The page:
GDH widely exists in most organisms and catalyzes the reversible oxidative deamination of L-glutamate to α-ketoglutarate and ammonia using NAD(P)H as coenzyme, which is the primary pathway of ammonia assimilation (Dudler et al., 1987; Hudson and Daniel, 1993). GDH is classified into three types according to their coenzyme specificity, including NADPH-specific, NADH-specific, and nonspecific enzymes, and different types of GDH show distinct regulatory and kinetic properties (Catmull et al., 1987; Dudler et al., 1987). Several GDHs have been also identified in cnidaria, such as coral Acropora formosa and sea anemone Anthopleura xanthogrammica, and play an important role in the nitrogen metabolism in cnidarian-dinoflagellate symbiosis (Male and Storey 1983; Catmull et al., 1987; Dudler and Miller 1988). Furthermore, our previous study showed that the catalytic activity of NADH-GDH was induced by acute heat stress in the scleractinian coral P. damicornis (Tang et al., 2020). The detailed activity characteristics and heat stress response mode of GDH in scleractinian corals is still unclear, in spite of its important role in the nitrogen metabolism in the symbiotic association.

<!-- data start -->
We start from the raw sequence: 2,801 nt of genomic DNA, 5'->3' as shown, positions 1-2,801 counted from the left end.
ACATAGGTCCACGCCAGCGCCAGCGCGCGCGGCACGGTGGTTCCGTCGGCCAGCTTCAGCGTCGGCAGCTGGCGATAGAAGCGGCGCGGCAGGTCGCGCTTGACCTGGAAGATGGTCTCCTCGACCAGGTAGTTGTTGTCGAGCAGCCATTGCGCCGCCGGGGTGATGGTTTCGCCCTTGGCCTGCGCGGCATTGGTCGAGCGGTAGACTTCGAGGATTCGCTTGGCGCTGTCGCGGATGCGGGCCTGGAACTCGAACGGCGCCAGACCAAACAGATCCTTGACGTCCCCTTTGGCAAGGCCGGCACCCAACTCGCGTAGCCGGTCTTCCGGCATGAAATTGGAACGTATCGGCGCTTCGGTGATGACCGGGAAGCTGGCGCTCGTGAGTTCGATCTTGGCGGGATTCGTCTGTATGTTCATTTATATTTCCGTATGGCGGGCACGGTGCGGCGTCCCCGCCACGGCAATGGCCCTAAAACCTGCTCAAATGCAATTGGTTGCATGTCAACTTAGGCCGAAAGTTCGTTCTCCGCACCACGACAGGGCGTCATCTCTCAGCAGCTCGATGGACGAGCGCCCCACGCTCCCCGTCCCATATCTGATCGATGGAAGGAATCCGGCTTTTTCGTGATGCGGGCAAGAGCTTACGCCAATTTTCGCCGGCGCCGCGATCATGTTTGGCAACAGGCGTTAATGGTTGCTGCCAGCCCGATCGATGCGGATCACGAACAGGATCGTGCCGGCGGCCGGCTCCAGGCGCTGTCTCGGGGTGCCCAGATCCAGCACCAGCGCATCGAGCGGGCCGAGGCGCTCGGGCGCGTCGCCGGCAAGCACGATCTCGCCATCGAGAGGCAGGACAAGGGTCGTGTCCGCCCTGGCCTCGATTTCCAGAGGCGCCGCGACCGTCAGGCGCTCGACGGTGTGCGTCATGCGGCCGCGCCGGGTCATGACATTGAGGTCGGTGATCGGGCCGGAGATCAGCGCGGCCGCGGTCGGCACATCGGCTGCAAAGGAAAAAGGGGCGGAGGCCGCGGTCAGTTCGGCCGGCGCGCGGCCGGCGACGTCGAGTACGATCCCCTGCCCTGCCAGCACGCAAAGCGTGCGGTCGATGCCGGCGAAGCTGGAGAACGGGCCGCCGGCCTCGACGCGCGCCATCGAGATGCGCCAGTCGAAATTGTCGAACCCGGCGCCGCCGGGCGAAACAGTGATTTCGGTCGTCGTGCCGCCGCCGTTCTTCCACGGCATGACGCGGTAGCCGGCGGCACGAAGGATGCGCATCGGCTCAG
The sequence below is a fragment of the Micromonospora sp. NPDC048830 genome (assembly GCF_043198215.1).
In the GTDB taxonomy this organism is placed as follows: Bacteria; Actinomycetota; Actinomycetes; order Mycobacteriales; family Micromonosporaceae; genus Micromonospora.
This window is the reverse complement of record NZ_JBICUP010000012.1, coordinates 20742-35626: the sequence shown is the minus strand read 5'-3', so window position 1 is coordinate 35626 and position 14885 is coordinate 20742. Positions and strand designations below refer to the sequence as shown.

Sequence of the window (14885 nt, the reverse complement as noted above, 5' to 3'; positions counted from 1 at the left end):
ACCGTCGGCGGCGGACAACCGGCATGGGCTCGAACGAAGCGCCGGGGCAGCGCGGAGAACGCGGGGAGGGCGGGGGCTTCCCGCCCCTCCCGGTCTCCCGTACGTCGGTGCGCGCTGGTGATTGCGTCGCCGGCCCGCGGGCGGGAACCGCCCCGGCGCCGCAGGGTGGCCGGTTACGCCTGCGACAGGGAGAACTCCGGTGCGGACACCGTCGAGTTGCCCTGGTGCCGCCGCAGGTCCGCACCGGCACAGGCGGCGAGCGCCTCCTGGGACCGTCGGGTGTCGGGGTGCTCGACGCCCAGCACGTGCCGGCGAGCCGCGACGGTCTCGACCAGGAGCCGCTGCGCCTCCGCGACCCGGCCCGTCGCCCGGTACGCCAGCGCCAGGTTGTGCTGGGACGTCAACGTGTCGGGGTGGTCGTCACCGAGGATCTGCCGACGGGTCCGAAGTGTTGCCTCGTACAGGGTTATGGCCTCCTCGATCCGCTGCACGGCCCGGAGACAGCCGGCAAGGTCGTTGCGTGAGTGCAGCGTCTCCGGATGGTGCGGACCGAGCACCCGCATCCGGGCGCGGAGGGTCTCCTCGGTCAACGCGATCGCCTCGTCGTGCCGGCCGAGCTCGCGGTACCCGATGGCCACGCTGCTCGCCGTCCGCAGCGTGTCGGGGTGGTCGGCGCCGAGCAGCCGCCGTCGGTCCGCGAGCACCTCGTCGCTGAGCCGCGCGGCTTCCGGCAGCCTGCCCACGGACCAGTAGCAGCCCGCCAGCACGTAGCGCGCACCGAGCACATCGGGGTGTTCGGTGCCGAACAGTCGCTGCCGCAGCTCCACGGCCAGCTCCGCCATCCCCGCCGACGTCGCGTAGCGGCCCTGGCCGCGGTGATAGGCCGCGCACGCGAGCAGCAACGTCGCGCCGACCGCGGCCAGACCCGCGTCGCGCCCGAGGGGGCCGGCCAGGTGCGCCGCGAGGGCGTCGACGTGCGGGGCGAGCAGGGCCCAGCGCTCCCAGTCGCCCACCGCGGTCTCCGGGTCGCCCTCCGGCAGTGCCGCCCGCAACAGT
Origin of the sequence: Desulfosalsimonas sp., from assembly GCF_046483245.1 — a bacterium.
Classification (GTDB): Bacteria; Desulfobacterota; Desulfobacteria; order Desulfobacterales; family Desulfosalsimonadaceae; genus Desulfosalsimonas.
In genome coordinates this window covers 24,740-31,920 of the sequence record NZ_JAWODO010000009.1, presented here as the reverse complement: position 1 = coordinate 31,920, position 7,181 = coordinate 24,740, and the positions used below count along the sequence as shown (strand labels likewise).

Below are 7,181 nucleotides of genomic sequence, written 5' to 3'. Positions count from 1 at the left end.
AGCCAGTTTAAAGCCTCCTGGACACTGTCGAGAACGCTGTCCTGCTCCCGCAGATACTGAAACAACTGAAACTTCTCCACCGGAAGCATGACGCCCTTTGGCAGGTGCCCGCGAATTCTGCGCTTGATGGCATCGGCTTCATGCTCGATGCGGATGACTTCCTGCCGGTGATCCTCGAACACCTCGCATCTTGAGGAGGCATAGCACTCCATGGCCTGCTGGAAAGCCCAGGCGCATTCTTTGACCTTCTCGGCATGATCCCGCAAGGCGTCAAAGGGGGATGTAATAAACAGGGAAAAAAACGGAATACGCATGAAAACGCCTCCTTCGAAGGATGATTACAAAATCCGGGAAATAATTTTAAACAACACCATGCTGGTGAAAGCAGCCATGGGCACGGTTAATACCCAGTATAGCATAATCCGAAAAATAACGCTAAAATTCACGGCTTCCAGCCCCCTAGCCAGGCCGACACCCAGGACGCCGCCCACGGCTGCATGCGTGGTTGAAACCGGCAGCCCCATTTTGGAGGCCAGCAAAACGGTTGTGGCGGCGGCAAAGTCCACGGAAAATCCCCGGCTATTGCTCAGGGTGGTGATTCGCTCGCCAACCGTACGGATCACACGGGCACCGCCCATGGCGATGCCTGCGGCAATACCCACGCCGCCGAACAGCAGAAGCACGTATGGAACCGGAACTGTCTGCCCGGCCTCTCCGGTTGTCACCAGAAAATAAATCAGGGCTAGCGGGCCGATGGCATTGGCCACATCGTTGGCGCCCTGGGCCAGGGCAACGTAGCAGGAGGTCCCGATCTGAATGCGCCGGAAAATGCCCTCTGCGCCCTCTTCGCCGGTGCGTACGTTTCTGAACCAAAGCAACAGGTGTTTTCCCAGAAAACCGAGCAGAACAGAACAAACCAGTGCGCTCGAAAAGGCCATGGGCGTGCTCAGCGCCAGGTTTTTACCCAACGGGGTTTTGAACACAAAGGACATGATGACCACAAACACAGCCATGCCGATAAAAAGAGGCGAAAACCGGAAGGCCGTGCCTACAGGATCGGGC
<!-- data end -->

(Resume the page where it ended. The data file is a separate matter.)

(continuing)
Pocillopora damicornis is a scleractinian coral belonging to the family Pocilloporidae, and native to the tropical and subtropical regions of the Indian and Pacific Oceans. It is a bleaching-sensitive coral and commonly used as a model species for studying experimental biology and physiology of scleractinian corals (Hill et al., 2014; Cunning et al., 2018). This study focuses on the following critical questions: (1) identify the homologue of GDH presented in the scleractinian coral P. damicornis (designated as PdGDH); (2) explore the effects of temperature, pH, green tea catechin, and epigallocatechin-3-gallate (EGCG) on PdGDH activity; (3) investigate the expression and activity changes of PdGDH in response to heat and ammonium stress. These results pave a new way to further understand the ammonium assimilation and nitrogen cycling mechanisms under stress response and environmental acclimatization of scleractinian corals.2 MATERIAL AND METHOD 2.1 Coral